WUHAN, China — Bella Zhang hung an intravenous drip on a spindly tree branch and slumped down on a large stone planter outside the crowded hospital. Her mother and brother sat wearily beside her, their shoulders sagging, both also hooked up to their own drips.
In recent days, Ms. Zhang, 25, had watched helplessly as one by one, her relatives were sickened by the coronavirus that was tearing through her hometown, Wuhan. First, her grandmother got it, then it spread to her grandfather and mother. She and her younger brother were next.
The family had pleaded for help, but the city’s hospitals, faced with an extreme shortage of beds, could not take them. On Feb. 1, Grandfather Zhang died at home.
“They tell us to wait,” thundered Ms. Zhang’s mother, Yang Ling, 48, speaking to a reporter from The New York Times who visited the hospital.
She nearly ripped the intravenous needle out of her hand as she waved her arms in frustration. “But wait until when? We’ve already lost one.”
The city of Wuhan, where the new coronavirus originated, is struggling to get the epidemic under control, exacerbated by a lockdown as well as the government’s limited resources and options. Overwhelmed and understaffed, hospitals have turned away many sick residents like the Zhangs, forcing them to go home and quarantine themselves in small apartments where they risk infecting other family members.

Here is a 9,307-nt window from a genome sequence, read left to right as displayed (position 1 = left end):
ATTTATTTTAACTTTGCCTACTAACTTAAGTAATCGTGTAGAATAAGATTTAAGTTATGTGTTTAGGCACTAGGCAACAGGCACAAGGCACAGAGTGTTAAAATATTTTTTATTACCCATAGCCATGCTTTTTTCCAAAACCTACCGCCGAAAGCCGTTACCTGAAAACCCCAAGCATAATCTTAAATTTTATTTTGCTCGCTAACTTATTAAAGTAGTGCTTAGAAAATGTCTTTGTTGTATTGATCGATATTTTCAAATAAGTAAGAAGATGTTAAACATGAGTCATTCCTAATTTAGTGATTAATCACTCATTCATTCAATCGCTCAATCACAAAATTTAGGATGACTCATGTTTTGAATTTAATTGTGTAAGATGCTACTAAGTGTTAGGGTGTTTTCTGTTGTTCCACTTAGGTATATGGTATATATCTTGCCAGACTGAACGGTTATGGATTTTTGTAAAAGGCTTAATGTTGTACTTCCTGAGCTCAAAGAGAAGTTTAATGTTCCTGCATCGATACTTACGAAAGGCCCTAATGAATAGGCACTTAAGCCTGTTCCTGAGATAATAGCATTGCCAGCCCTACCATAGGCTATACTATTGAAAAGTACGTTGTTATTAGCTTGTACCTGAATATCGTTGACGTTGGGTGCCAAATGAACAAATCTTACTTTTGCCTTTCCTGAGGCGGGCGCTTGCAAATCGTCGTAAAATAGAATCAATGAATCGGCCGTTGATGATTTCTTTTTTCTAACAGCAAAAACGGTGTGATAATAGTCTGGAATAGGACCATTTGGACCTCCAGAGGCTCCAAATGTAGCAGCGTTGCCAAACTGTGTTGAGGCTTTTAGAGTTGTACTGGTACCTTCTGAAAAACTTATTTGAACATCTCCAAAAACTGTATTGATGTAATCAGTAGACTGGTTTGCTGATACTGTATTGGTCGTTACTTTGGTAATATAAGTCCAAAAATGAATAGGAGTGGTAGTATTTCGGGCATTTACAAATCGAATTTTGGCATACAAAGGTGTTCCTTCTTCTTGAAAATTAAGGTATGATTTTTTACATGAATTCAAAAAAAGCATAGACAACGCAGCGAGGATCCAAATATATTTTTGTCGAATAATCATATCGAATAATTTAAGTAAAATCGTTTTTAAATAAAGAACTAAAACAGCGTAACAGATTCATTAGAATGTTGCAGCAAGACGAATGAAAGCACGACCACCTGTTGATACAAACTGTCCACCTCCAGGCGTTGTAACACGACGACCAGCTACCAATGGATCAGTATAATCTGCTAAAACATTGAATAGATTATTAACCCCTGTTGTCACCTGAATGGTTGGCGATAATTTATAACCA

Nearly 15,000 people have been sickened in the city, and more than 600 have been killed, accounting for three-quarters of the total deaths in China from the virus. Faced with growing public anger and desperate to stop the spread, the authorities in recent days have been rounding up patients with mild symptoms and putting them into makeshift quarantine centers, which create their own separate challenges for treatment.
Such centers have been set up in sports stadiums and exhibition venues to house several thousand patients in total, with beds arranged close together and in tight rows. The strategy has raised concerns about whether such dormitory-like facilities could inadvertently help spread other infectious diseases among the patients.
Ms. Zhang, who was admitted to one of the centers on Thursday with her mother, a retiree, saw it as their only option to keep from infecting her father.
It was cold in the tall, repurposed exhibition center; bathrooms were limited; and there was little privacy. But the beds were heated with electric mattress pads, and medical teams checked their temperatures three times a day and gave out free medicines and meals.
“At least someone cares now,” she said in a telephone call from the quarantine center.
For Ms. Zhang’s family, the first signs of trouble emerged in the week leading up to the Lunar New Year, when her 70-year-old grandmother, who was in good health, had a fever and started coughing.
By then, the new virus had been percolating in the city for weeks, but officials had mostly played it down. That week, the government finally disclosed that it was spreading among people. Ms. Zhang’s relatives didn’t think they were at risk because they had spent most of their time indoors. They took her grandmother to a clinic, where the doctor prescribed medicine for a cold and sent her home.
To contain the outbreak, the government locked down the city, shut down public transportation and banned most private cars on the roads. Like many of her fellow residents, Ms. Zhang, a perfume saleswoman with tinted blue hair and a love of travel, was at first unworried. She posted memes on social media making light of the lockdown and passed the time by sorting trail mix.
Her grandmother, who was staying with them for the holidays, continued to cough. Her fever would not recede.